Our National Parks: Rocky Mountain National Park

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Outside magazine, June 1992

Our National Parks: Rocky Mountain National Park
By Alston Chase and Debra Shore

Estes Park, CO 80517
Established 1915
265,669 Acres

The Big Picture: It doesn’t have a catchy name, it doesn’t have a photogenic centerpiece, and it barely outranks the District of Columbia in size. But this little rectangle of mountain country north of Denver contains one of the grandest combinations of geology and scenery this side of Yosemite. And logistically, it’s uniquely sensible: It sits
only two highway hours from Denver’s Stapleton International Airport. Which, unfortunately, means Rocky Mountain’s ranger-managers have adopted a perhaps overly transportation-minded philosophy with regard to its 2.9 million annual guests. With a visitor center set smack in the heart of the park and a major attraction billed as “the highest continuously paved highway in the United
States,” it’s easy to see why many Coloradans reflexively migrate toward the surrounding national forests rather than subjugate themselves to the well-worn thoroughfares of this park. Still, there’s reason to believe that the locals might be wrong. “We can’t tell you all the secret places,” said one Rocky Mountain ranger in response to our queries.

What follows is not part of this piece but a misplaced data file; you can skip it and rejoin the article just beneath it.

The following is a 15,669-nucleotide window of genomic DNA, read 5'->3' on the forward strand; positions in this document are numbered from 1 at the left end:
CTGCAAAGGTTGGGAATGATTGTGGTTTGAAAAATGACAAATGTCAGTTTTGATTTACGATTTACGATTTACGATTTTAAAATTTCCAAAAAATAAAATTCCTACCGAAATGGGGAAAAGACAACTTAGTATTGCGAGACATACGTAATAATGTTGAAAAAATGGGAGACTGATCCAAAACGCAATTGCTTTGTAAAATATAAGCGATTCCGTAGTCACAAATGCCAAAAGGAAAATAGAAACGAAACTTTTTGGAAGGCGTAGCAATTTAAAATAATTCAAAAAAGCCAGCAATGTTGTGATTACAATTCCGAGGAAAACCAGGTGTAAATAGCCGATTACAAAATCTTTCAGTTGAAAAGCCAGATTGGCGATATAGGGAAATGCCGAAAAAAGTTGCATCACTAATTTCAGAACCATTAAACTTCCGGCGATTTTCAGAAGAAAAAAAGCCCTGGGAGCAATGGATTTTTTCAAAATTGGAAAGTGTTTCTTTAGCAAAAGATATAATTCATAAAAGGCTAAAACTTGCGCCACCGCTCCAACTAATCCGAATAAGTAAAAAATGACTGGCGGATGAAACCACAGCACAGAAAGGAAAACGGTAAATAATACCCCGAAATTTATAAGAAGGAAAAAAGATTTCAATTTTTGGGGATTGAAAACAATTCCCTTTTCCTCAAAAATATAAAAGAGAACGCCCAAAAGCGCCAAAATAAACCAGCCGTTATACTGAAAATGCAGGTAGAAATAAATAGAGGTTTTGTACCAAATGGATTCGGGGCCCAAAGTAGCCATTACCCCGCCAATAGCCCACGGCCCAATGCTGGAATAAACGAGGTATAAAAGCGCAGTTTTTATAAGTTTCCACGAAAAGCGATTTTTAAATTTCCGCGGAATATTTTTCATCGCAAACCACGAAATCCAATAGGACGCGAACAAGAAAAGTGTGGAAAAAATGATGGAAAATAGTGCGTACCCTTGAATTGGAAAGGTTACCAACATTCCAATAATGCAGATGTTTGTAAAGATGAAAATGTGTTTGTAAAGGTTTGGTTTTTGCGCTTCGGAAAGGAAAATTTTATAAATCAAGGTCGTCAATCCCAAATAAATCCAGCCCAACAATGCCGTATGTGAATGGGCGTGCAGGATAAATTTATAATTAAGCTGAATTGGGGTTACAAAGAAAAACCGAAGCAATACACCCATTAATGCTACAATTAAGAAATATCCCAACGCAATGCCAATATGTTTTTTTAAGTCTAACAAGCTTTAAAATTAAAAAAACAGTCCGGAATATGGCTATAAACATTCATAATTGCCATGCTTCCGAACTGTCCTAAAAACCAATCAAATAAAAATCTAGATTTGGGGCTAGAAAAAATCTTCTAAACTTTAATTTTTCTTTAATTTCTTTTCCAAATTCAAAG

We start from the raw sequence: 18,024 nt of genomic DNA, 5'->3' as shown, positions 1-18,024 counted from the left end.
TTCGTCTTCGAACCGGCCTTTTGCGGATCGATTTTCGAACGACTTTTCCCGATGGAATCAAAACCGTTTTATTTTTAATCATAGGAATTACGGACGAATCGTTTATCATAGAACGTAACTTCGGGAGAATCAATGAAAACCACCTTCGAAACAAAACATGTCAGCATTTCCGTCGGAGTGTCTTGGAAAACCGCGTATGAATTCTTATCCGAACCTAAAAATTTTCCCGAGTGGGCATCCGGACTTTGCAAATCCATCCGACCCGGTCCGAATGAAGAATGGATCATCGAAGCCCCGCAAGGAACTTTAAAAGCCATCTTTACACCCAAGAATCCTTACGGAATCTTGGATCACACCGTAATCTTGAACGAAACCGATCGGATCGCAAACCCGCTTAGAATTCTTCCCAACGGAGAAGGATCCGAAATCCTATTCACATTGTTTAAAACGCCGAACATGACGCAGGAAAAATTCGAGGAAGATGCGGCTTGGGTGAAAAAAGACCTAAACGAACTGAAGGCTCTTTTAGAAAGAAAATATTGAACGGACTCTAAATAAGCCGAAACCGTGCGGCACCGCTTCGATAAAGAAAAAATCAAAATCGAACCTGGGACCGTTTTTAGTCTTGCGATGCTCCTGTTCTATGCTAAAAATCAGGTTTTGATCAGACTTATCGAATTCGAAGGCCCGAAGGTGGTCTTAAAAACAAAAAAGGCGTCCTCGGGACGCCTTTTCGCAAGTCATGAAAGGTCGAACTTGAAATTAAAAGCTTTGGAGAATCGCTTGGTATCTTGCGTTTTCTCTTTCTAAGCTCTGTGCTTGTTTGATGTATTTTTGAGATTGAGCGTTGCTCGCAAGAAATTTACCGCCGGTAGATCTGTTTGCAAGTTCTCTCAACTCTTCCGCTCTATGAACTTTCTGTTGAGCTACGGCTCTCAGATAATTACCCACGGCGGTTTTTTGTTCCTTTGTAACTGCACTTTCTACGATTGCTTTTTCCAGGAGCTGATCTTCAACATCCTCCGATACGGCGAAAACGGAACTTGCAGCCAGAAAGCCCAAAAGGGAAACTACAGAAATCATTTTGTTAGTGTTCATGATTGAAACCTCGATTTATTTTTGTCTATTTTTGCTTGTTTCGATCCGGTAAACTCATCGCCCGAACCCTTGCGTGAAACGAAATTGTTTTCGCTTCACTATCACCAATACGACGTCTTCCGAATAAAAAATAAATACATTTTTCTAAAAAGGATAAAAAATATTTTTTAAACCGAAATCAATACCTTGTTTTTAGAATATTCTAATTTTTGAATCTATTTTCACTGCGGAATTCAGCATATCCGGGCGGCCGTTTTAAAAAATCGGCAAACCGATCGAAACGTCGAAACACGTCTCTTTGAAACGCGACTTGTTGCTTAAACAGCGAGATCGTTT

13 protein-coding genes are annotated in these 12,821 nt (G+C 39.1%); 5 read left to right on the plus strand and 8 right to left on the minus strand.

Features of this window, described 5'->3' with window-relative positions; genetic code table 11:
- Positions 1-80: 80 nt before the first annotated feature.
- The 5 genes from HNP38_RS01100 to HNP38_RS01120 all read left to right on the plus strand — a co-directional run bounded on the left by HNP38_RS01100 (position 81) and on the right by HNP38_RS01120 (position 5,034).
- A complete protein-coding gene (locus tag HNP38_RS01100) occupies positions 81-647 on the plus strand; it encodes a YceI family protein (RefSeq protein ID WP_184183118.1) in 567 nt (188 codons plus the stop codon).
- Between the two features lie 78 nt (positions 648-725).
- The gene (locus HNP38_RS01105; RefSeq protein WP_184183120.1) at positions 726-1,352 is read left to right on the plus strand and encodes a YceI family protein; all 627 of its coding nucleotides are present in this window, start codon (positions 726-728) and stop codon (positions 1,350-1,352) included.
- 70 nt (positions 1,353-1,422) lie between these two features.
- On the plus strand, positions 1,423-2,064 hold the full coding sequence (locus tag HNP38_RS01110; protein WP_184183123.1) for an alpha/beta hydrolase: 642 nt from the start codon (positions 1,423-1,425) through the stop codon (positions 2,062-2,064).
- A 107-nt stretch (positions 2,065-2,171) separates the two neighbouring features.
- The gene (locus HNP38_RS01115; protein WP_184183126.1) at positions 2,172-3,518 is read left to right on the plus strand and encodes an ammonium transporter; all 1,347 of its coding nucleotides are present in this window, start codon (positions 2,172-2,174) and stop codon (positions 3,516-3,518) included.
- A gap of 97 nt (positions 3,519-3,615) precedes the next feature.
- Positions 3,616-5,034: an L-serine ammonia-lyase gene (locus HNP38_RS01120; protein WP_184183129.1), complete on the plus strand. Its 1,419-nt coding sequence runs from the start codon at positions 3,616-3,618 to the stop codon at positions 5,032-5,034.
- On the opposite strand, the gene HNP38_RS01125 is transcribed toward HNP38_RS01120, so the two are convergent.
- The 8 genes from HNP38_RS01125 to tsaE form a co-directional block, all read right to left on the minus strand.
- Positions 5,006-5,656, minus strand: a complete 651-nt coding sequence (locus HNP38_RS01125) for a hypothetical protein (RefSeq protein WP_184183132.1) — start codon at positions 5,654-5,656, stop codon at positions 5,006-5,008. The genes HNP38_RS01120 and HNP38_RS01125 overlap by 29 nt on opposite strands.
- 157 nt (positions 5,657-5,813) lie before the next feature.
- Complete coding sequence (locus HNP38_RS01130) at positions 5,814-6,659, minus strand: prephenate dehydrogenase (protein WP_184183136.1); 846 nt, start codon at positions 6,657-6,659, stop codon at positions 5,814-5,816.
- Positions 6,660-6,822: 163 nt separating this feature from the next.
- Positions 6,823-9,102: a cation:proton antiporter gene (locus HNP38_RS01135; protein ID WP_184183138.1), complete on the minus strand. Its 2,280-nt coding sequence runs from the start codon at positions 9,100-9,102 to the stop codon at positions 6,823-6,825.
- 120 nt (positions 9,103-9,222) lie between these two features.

“After all, we have to leave some for ourselves.”

Where Everyone Goes:
Traffic report: 2,903,812 total visitors, 39,172 backcountry visitors

Most traffic streams through the park’s eastern entrance from Highway 34 and the town of Estes Park, then heads for the aforementioned paved wonder known as Trail Ridge Road, a 50-mile switchback that runs above 12,000 feet for four miles and passes through montane, subalpine, and alpine life zones. Bear Lake is popular enough to warrant a shuttle bus, and if the Park Service
were to pave the trails to Dream Lake, Emerald Lake, 14,256-foot Longs Peak, and Loch Vale, the queue of hikers might move faster.

Where You Should Go: The western and southwestern reaches of the park, kitty-corner to the Estes Park entrance and away from the bisecting swath of Highway 34, tend to be the least trampled by virtue of poor access by road. If you’re determined to do your touring in the car and don’t mind 14 switchbacks in nine miles, try the Old Fall River Road,
which is less traveled, older, and steeper than Trail Ridge Road.

The ominously named Never Summer Range, on the west side of the park, is a good place to spend a weekend. From the Green Mountain Trailhead (just off the south branch of Highway 34) you can make the 7.5-mile hike from lodgepole pine forest through moose country to the Haynach Lakes, tucked under the Continental Divide at 11,000 feet, or check out 12,216-foot Nakai Peak, a rough
three-quarters of a mile away. And bring a fishing rod and a camera; the size of the trout is matched only by the scenery.

The more ambitious (and experienced) might want to head farther north to the Mummy Range (so named for its reclining profile), one of Rocky Mountain’s 48 leave-no-trace backcountry areas and home of the Chapin Creek Trail, a narrow thread that cuts along the wildflower-strewn contour of the range. Downed timber at lower elevations can make travel tough, but the place is so wild